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Moshe Israeli
,
Naomi H. Naik
, and
Mark A. Cane

Abstract

A finite-difference scheme for solving the linear shallow water equations in a bounded domain is described. Its time step is not restricted by a Courant–Friedrichs–Levy (CFL) condition. The scheme, known as Israeli–Naik–Cane (INC), is the offspring of semi-Lagrangian (SL) schemes and the Cane–Patton (CP) algorithm. In common with the latter it treats the shallow water equations implicitly in y and with attention to wave propagation in x. Unlike CP, it uses an SL-like approach to the zonal variations, which allows the scheme to apply to the full primitive equations. The great advantage, even in problems where quasigeostrophic dynamics are appropriate in the interior, is that the INC scheme accommodates complete boundary conditions.

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Wilco Hazeleger
,
Richard Seager
,
Martin Visbeck
,
Naomi Naik
, and
Keith Rodgers

Abstract

Transient eddies in the atmosphere induce a poleward transport of heat and moisture. A moist static energy budget of the surface layer is determined from the NCEP reanalysis data to evaluate the impact of the storm track. It is found that the transient eddies induce a cooling and drying of the surface layer with a monthly mean maximum of 60 W m−2. The cooling in the midlatitudes extends zonally over the entire basin. The impact of this cooling and drying on surface heat fluxes, sea surface temperature (SST), water mass transformation, and vertical structure of the Pacific is investigated using an ocean model coupled to an atmospheric mixed layer model. The cooling by atmospheric storms is represented by adding an eddy-induced transfer velocity to the mean velocity in an atmospheric mixed layer model. This is based on a parameterization of tracer transport by eddies in the ocean. When the atmospheric mixed layer model is coupled to an ocean model, realistic SSTs are simulated. The SST is up to 3 K lower due to the cooling by storms. The additional cooling leads to enhanced transformation rates of water masses in the midlatitudes. The enhanced shallow overturning cells affect even tropical regions. Together with realistic SST and deep winter mixed layer depths, this leads to formation of homogeneous water masses in the upper North Pacific, in accordance to observations.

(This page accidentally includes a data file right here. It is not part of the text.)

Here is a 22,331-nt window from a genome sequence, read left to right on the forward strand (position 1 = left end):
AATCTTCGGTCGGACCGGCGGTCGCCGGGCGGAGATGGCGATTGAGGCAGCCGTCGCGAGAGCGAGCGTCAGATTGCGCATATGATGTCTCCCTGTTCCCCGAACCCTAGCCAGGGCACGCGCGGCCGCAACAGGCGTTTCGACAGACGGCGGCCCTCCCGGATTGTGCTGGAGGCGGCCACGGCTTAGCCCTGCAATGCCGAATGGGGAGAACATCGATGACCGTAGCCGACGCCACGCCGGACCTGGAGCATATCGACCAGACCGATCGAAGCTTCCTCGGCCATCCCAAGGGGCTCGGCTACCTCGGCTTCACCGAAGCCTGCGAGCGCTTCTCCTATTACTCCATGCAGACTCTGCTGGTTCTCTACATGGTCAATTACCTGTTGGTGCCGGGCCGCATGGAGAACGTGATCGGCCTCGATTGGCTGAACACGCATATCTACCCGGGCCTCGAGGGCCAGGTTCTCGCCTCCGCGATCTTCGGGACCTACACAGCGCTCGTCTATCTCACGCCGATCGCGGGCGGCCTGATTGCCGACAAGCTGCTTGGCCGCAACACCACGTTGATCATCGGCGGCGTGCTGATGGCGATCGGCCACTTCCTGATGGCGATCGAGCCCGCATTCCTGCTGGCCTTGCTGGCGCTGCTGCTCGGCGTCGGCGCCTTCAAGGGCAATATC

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Wilco Hazeleger
,
Richard Seager
,
Mark A. Cane
, and
Naomi H. Naik

Abstract

Pacific Ocean oceanic heat transport is studied in an ocean model coupled to an atmospheric mixed-layer model. The shallow meridional overturning circulation cells in the Tropics and subtropics transport heat away from the equator. The heat transport by the horizontal gyre circulation in the Tropics is smaller and directed toward the equator. The response of the Pacific oceanic heat transport to El Niño–like winds, extratropical winds, and variations in the Indonesian Throughflow is studied. Large, opposing changes are found in the heat transport by the meridional overturning and the horizontal gyres in response to El Niño–like winds. Consequently, the change in total heat transport is relatively small. The overturning transport decreases and the gyres spin down when the winds decrease in the Tropics. This compensation breaks down when the Indonesian Throughflow is allowed to vary in the model. A reduced Indonesian Throughflow, as observed during El Niño–like conditions, causes a large reduction of poleward heat transport in the South Pacific and affects the ocean heat transport in the southern tropical Pacific. Extratropical atmospheric anomalies can affect tropical ocean heat transport as the tropical thermocline is ventilated from the extratropics. The authors find that changes in the heat loss in the midlatitudes affect tropical ocean heat transport by driving an enhanced buoyancy-driven overturning that reaches into the Tropics. The results are related to observed changes in the overturning circulation in the Pacific in the 1990s, sea surface temperarture changes, and changes in atmospheric circulation. The results imply that the ratio of heat transport in the ocean to that in the atmosphere can change.